- Mini-DIN 7 pins (PS/2) plug
- PCB dimensions: 53 x 32.5 mm.
- Wi-Fi IEEE 802.11b
- Range up to 400m, Baud rate: 1 and 2 Mbps, AES128 encryption, WPA(2)-PSK, Hotspot and ‘Home network’ mode
- Web Server with authentication.
- TCP Socket Server for client-server applications
Protocols and Standards:
- XML: Read-only with data refresh of 500ms.
- JSON: Read-only with data refresh of 500ms.
- AJAX Request through GET Calls and text format output.
Operating Systems, Compatible devices:
- Android >=2.0
- iOs >=3.1
- Windows Phone
Power consumption: 200mA @ Roomba Battery Voltage (around 17V).
We have a Roomba 500-series vacuum cleaner in our house since 2010. It helps us to keep the floors clean, cause with 3 cats running around things can get messy really quick (oh, and don’t forget the kids, they’re good at making a mess too 😉
I control the Roomba with an IRTrans Ethernet module that’s located in the living room; I can send a ‘CLEAN’ command to the Roomba, but that’s about it – the DOCK command doesn’t work, and every now and then the IR command doesn’t work at all (I think due to too much sun reflections inside). So controlling the Roomba has always been far from perfect.
I’ve been looking at other solutions to control the Roomba in the past, like attaching an Arduino to it but all the solutions I found resulted in a big ‘bulb’ on top of the Roomba, which I didn’t like. But this RooWifi is small enough!
All the Roomba’s (I know about) have a 7-pin mini-DIN SCI (Serial Command Interface) socket somewhere. And there’s even (official) documentation about this SCI port.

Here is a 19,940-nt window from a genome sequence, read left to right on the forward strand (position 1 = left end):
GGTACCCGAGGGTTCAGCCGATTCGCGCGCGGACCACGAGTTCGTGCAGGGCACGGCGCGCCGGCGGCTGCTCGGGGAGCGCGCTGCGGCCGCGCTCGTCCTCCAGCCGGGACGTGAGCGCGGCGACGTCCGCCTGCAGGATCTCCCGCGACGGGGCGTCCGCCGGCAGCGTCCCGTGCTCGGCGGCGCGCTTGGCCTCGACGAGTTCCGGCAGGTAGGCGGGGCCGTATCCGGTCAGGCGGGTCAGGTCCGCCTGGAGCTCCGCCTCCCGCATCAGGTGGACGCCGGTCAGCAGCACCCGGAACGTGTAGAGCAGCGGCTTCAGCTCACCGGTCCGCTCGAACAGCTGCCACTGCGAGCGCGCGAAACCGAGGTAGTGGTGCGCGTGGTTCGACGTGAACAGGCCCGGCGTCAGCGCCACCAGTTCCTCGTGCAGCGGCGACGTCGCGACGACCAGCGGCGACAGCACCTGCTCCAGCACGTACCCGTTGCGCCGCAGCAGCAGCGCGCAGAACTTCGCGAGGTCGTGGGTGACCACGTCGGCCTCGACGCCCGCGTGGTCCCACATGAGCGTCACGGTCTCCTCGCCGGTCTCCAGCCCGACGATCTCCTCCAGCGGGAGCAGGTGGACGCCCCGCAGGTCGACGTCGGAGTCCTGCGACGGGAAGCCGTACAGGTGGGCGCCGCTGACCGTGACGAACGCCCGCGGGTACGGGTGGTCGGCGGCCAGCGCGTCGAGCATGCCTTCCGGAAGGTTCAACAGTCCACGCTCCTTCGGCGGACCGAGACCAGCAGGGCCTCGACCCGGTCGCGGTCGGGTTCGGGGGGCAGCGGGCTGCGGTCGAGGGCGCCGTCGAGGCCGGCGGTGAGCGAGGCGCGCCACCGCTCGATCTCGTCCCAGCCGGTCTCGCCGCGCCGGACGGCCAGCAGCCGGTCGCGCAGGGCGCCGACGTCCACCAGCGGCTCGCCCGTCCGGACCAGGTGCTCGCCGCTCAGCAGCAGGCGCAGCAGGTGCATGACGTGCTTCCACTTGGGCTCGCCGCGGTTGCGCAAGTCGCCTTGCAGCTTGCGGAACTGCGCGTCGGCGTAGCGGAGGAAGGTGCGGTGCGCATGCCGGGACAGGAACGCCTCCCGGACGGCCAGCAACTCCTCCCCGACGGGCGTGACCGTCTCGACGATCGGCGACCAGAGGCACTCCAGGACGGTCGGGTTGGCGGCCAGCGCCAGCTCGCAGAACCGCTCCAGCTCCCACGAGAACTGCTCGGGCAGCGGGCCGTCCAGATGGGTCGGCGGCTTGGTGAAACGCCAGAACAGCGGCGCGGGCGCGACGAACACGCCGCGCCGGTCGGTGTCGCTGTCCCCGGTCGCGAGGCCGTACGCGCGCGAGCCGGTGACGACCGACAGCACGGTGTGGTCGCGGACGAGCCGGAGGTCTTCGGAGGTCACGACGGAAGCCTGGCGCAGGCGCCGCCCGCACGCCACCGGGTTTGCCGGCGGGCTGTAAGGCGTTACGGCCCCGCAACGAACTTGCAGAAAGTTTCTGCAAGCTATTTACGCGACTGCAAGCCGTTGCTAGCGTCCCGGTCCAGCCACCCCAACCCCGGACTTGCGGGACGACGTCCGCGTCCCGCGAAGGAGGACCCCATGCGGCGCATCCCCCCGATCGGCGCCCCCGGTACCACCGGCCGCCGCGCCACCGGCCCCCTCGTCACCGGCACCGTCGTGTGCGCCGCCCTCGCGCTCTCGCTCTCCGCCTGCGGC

To control the Roomba, this SCI has to be accessible; where the socket is and how easy the physical access to the socket is differs per model. To get access to the SCI socket of my Roomba 563-PET I had to remove the top plate. After removing the battery and using a screw driver the top plate came off relatively easy. This plate will not be needed anymore. The RooWifi module can be inserted into the socket like this:
Other models may need a different approach.
I connected to it with a laptop which got an IP address of 10.0.0.2, opened a web browser to and found the Web Interface. From there you can alter the settings of the RooWifi so that it connects to your own Home Wifi Network if you want to.
Below you see a screen-dump of the Driver’s Remote:
Other screens show four main buttons for operating the Roomba (CLEAN, SPOT, DOCK, IDLE) and an overview of all the sensor values:
Whooaahh, and all in real-time of course, really cool 😉
It was fun driving the Roomba through the living room, the whole family was suddenly very interested in a test-drive, but that’s not why I bought this RooWifi of course; I’ve got other toys for that. The RooWifi is for automating the cleaning process, integration of the Roomba in the rest of my Home Automation system is cool, cause that means I have full control over when and for how long the Roomba will do its job – and with the Wifi connection we can use one single Roomba for more rooms than just the living room, cause Wifi is ‘everywhere’, and Infrared is not…
By the time I’ve finished the software for controlling and monitoring the Roomba I’ll write a follow-up with all the details like working with the Remote TCP server, the JSON data and all the other neat stuff the RooWifi has to offer.. so stay tuned!